According to this source hop pellets weigh on average 500 kg/m^3.My main question was about the volume needed for the spool. What’s the volume that pellet hops take up? I’m doing 12 gallons, and would like the ability to drop a full lb of hops just in case I ever decide to do that high. Wondering if 6 inches is enough, or should I even go 8 or 12?
It will purge. Fermentation is slow enough that diffusion guarantees full replacement of air through CO2 by the end of fermentation from every nook and cranny.Follow you on all but the first part. I figure leaving the clamp seal basket cracked just so no hops fall in, but would still allow headspace including the spool to naturally purge.
Once hops are dumped, leaving the valve open would keep the same pressure as the rest of the tank.
Now I’m not sure if it actually would purge naturally. It could, but am not certain.
I’ve got an inline filter that has a 3 inch opening with a 1.5 TC top. I considered going that route and putting my spunding valve on the top, setting it to near zero pressure. Close off the blow off cane for a while, thus forcing all the pressure to exit upwards. Doing that would surely purge the headspace.
I’d just have to make sure to add an actual pressure relief valve Teed in somewhere else.
So how would somebody drop 22 lbs of hops in with one of these contraptions? That’s for a 7 barrel system, but still fairly small scale.For some styles it can make a difference such as a NEIPA, and some highly-hopped IPAs - even a very small amount of O2 can lead to premature staling. Since I began paying more attention to minimizing O2 in my process - especially in dropping hops post-fermentation - my hop aroma has lasted much longer, and the initial hop impressions were more intense. It's just a good practice for hop-forward styles, IMHO.
I know there’s a lot of differences in homebrew techniques vs breweries. I’ve been curious in a lot of those practices in various areas. I tried looking into plate chillers for that reason a year or so ago. Some things we have a major advantage with on our scale.I cannot say whether this concept translates to a larger scale system as I only have experience with a 5-gallon batch system so I'll defer to those with experience on larger systems. What I do know for sure is the quality of the "hop experience" improved in my IPAs as soon as I more tightly controlled O2 ingress in my process. This hop dropper with CO2 purge capability was an improvement for me.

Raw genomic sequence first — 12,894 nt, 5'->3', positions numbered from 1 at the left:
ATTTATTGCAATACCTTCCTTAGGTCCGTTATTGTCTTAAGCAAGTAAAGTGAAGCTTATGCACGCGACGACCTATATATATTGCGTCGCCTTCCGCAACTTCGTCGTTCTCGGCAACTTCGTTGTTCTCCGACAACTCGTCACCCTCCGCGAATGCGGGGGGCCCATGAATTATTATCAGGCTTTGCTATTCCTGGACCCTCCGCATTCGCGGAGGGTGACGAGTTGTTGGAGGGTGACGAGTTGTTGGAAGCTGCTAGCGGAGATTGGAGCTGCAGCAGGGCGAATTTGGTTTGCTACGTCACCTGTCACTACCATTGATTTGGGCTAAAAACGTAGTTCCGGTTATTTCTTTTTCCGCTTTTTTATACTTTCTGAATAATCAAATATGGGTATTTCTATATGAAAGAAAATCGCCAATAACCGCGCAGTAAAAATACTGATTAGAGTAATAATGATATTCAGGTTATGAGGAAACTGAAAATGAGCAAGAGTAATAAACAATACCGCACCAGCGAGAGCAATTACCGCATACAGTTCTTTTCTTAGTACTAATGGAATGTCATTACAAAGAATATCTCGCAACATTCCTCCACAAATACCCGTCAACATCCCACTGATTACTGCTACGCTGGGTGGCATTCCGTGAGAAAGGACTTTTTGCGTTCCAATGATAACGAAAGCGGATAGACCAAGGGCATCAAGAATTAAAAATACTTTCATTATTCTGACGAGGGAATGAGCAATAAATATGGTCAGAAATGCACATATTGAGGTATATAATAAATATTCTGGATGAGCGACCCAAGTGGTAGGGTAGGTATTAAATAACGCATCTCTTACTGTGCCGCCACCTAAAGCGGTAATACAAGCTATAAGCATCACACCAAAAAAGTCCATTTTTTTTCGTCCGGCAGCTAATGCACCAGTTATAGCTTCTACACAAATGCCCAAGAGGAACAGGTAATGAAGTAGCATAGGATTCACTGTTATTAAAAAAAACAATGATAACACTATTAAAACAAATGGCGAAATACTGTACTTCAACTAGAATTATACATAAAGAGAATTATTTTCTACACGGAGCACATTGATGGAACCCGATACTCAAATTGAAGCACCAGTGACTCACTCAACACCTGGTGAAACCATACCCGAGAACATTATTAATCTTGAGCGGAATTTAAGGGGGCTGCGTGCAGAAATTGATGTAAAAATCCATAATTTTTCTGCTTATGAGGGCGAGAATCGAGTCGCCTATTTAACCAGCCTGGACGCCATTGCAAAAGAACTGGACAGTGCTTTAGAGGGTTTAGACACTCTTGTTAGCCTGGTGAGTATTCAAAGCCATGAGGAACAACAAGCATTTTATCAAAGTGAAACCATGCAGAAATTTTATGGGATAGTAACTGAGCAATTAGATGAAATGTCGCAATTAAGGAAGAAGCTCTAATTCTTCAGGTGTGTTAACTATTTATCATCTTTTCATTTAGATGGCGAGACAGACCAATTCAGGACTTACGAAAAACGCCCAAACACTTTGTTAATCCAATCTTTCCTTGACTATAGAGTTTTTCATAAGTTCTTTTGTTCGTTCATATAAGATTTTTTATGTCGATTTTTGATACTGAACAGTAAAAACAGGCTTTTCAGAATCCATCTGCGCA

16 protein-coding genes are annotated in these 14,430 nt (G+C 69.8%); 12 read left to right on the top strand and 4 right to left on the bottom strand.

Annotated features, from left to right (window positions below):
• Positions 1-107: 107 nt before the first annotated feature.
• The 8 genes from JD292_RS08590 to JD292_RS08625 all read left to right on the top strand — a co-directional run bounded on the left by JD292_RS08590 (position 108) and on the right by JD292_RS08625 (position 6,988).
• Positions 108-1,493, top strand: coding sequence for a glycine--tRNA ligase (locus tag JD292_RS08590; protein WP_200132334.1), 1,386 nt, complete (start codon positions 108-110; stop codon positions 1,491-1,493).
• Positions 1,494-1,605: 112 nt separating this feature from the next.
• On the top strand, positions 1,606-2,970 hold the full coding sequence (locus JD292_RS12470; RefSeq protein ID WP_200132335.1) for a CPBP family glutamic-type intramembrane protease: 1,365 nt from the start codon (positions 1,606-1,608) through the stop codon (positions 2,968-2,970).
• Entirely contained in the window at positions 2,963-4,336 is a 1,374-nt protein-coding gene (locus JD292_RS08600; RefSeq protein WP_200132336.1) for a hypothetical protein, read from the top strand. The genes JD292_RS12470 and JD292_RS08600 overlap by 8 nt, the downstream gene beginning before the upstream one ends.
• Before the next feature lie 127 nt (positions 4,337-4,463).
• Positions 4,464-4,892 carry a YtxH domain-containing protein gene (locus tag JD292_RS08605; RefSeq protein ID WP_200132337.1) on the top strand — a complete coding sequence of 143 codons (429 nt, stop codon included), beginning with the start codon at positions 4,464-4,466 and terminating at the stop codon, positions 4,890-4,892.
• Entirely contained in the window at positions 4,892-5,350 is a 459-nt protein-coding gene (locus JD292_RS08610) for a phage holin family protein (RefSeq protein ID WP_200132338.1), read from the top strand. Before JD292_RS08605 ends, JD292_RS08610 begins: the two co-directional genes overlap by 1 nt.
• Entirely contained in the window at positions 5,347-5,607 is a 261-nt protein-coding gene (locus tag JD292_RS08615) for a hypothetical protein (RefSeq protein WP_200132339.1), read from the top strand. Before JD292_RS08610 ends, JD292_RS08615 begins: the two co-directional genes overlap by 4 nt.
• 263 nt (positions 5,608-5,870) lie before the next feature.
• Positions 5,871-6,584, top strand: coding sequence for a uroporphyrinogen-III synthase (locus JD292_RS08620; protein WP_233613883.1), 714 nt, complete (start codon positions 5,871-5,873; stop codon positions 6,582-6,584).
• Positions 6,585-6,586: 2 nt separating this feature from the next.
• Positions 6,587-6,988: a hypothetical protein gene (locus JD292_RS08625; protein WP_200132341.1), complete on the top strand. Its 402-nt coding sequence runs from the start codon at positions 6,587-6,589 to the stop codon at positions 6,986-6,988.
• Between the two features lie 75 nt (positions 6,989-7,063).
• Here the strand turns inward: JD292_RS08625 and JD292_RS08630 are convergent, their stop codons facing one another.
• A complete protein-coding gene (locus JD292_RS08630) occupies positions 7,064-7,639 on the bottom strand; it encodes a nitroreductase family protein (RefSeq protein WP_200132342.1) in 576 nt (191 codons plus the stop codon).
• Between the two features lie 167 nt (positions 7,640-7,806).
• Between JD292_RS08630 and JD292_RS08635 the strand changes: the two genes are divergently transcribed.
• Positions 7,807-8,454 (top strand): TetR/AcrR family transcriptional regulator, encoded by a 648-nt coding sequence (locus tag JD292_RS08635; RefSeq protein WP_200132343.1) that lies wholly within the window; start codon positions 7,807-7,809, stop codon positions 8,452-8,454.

These guys can provide you with a similar contraption even for very large scale operations.So how would somebody drop 22 lbs of hops in with one of these contraptions? That’s for a 7 barrel system, but still fairly small scale.
I have also got 2 GF conicals and have been researching how to dry hop similar to a hop dropper. Have you found the 1.5” TC gets blocked? I know you said to open 180° and activate the lever several times, but I’m just checking it’s worth it before I try to build it. Do you by chance have a parts list and picture for assistance. Cheers and happy brewing!I have two grainfather fermenters that only have a single 1.5 TC connection in the lid. I have had success dropping hops through the small valves by using a 6" 1.5 TC spool and opening and closing the valve a full 180 degrees. Tapping on the side of the spool with a wooden spoon can help release the pellets also, but the back and forth movement of the valve seems to work the best. Depending on the type of valve you have, you might have to remove the handle to get this range of motion. A ball valve might be more problematic because the settled hop pellets are not moved by the ball when the valve is actuated.
Curious, did you cold crash before you transferred? Also, with that particular fermenter, there's a good amount of headspace. I'd look into using hop bags and magnets for your dry hopping needs. Put your dry hops in a sanitized mesh back at the very beginning before sealing up, and use magnet in the bag and magnet outside the fermenter to hold in in place above the work/top of the fermenter. When it comes time to dry hop, just remove the magnet from the outside and your hops fall into your wort/beer, and they stay contained in the back so you don't have any issues when transferring out.Great thread guys- Thanks! - I successfully dry hopped under pressure last week using a similar setup as described above. The loose hops did get momentarily stuck, but then all dropped into my Flex+ fermenter. All good -UNTIL yesterday when I had a hop jammed transfer into the keg. I only got the keg half filled and then had to call it done.
Not sure I want to use loose pellets ever again. Has any tried the same method, but with using a narrow diameter SS mesh hop tube to contain the hops. I have found a 1.375" ID ball valve so I just need a tube that will fit through it.
Please let me know if anyone knows where to find a tube of this size.
I just, as in 10 minutes ago, removed the ball lock connectors from the hop droppers, so the system is now sealed. That will allow natural carbonation from the remaining fermentation. Depending on how much you want to trust the TILT hydrometer I have in the fermenter, gravity is between 1.017 and 1.020.
Oh, half a day or so. Two points of gravity is equal to about 1 volume of CO2 produced as it ferments, i.e., in a 5-gallon batch, as the gravity drops two points the yeast will have produced about 5 gallons of CO2.